Opinion: Your Vote Counts
By Andrew Dalton, Guest Columnist
Do you remember where you were on the night of Nov. 8, 2016? I sure do. As part of College Democrats, my friends and I had spent the entire day working the precinct on campus inside the CUB. All morning and afternoon we watched with nervous energy as streams of voters entered and exited the ballroom. We felt good—the polls indicated a Clinton victory, but likely a close race. At 8:00 p.m. when the polls closed, we checked our numbers and were relieved to see that about 80% of registered Democrats on campus had voted. But it wasn’t enough.
I don’t need to tell you what happened next. What I will tell you is why this year is so important. If you’re reading this, you probably know that the midterm elections will take place on Tuesday, Nov. 6. Midterm elections occur in the middle of a sitting president’s four-year term. At this time the entire House of Representatives is elected and about a third of the Senate. There are also gubernatorial races and state-level positions up for grabs in a midterm year, and so many important local elections as well. In the last midterm elections, just 17% of millennials voted. That’s right—17%. Why? Because young people are busy, don’t care about politics, or just don’t think their vote matters. This year things need to change.
A lot of people ask me why voting really matters. And while it is true that the odds are extremely low for one vote to change the outcome of an election, voting is more than just that. When we vote, we add our voice to a collection of other likeminded voices. We participate in something larger than ourselves, something that is more powerful than any one politician or elected official. Democracy is a remarkable system, but it is exceptionally fragile. Not voting creates a ripple effect—it equates to not caring, and this apathy erodes our core values and serves as an abdication of our duty as citizens. Not voting is why Donald Trump is our President and Republicans control the halls of Congress and ram through nominations to the Supreme Court. In 2016, 44% of eligible Americans did not vote. To put that into perspective, 28% of Americans chose Hillary Clinton, 27% chose Donald Trump, and the rest—nearly half the country—sat out.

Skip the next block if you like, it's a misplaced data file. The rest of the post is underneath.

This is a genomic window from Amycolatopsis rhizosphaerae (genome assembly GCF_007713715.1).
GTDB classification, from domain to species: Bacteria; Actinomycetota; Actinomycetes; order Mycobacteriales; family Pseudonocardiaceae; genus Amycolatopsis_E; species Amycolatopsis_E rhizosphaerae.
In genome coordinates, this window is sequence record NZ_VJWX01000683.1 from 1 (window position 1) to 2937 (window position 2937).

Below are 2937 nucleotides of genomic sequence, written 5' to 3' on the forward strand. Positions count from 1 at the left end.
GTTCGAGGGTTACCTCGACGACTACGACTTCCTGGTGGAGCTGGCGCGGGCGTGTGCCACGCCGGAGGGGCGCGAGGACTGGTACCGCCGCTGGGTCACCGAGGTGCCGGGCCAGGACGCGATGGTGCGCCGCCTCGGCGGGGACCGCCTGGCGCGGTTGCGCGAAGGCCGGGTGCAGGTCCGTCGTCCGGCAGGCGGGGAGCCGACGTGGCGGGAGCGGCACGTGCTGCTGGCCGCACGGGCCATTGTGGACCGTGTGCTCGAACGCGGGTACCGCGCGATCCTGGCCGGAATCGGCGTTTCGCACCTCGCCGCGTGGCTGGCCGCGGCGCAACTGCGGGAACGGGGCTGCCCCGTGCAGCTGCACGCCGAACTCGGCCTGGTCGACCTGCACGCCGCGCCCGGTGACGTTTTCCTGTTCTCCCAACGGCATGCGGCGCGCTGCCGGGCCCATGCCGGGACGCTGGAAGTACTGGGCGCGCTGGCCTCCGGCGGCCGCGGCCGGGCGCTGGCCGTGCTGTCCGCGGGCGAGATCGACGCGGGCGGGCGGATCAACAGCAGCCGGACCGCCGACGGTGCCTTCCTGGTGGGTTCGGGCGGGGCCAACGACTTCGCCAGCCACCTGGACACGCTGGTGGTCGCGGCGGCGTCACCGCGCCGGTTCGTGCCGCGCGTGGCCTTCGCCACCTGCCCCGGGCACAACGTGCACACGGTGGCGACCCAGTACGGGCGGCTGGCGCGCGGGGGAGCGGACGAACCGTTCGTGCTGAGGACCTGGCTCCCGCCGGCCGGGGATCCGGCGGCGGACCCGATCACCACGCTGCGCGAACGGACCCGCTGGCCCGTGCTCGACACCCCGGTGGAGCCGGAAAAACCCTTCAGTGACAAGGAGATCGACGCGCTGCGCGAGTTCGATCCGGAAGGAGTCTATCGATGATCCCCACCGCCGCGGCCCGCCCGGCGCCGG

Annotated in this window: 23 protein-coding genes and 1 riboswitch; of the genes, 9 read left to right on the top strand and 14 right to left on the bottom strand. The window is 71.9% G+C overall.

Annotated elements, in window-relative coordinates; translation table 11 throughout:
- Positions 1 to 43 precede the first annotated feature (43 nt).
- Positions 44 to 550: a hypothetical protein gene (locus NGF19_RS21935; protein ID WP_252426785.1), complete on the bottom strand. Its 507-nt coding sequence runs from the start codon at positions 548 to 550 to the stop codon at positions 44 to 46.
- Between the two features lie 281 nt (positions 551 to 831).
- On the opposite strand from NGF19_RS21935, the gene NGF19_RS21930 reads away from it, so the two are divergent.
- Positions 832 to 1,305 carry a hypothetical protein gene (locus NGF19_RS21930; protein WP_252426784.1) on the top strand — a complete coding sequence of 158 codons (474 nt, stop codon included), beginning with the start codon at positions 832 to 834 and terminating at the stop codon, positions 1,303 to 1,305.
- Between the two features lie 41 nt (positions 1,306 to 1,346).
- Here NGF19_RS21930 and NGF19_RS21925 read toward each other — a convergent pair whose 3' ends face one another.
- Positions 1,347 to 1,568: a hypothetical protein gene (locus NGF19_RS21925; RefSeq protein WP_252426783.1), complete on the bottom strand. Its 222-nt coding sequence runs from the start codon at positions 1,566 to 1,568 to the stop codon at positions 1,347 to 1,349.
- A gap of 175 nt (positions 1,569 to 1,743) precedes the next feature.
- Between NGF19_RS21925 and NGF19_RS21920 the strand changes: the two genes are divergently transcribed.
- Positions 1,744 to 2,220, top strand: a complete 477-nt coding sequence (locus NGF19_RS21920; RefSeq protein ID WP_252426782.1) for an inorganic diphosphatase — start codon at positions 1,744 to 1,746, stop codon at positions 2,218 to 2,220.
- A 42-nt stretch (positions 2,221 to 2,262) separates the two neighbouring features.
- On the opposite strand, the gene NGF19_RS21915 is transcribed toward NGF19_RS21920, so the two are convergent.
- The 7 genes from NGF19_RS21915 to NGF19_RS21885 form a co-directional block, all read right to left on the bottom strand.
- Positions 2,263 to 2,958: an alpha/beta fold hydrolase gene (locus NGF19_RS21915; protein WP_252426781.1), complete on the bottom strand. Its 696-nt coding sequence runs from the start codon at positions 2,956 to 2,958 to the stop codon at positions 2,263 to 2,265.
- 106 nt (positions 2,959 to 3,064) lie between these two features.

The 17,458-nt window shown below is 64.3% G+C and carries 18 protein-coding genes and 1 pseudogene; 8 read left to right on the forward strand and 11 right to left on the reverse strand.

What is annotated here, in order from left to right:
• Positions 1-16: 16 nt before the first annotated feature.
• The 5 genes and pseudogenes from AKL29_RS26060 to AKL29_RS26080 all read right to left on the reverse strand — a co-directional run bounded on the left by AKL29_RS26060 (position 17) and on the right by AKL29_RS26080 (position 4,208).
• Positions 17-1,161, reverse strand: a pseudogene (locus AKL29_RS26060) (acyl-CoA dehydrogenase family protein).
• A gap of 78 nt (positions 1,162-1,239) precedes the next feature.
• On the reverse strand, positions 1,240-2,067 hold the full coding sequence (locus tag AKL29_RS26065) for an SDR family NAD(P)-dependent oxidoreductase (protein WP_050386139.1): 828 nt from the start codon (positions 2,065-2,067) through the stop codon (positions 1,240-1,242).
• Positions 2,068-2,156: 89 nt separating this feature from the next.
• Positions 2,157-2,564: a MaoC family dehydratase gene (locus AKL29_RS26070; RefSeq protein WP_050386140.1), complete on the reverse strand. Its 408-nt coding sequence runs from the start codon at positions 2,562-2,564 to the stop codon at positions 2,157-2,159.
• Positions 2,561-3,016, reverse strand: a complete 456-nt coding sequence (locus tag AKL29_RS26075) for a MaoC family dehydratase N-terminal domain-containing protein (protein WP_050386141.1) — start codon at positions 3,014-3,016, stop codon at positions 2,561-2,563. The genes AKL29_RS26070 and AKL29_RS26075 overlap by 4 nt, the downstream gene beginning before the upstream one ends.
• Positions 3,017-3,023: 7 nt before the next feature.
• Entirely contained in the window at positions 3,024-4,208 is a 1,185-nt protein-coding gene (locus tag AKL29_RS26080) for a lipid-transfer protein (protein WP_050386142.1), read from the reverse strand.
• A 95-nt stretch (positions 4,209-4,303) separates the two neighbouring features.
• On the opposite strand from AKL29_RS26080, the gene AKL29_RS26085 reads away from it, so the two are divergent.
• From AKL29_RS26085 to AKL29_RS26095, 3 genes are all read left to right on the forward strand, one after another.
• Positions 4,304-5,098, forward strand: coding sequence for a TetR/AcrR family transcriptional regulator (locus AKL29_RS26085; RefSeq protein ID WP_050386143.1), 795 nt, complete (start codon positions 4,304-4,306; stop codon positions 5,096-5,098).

Although Donald Trump is not on the ballot this November, his policies and behavior are. Scott Wagner, the Republican candidate for Governor, is a Trumpian figure who once stole a reporter’s camera at an event and, more recently, told a young woman she was “young and naïve” for asking a question about climate change (Wagner believes that human body heat is causing global warming). Just this month, Wagner threatened his opponent on camera, yelling to incumbent Governor Tom Wolf: “I’m gonna stomp all over your face with golf spikes.” Is this the type of person we want representing us in Harrisburg? Of course not.
I urge all of you to get out and make your voices heard on Nov. 6. We cannot afford another 2016, and a true course-adjustment this year depends on you. We have to stand up for what is right in this country—equal opportunity for all, basic human decency and respect, pride in our diversity, and a commitment to freedom and democracy here and around the world. The Republican party is not offering any of those ideals this year, but Democrats are. And they need your support up and down the ballot on Nov. 6. The future depends on us, so I hope to see you at the polls.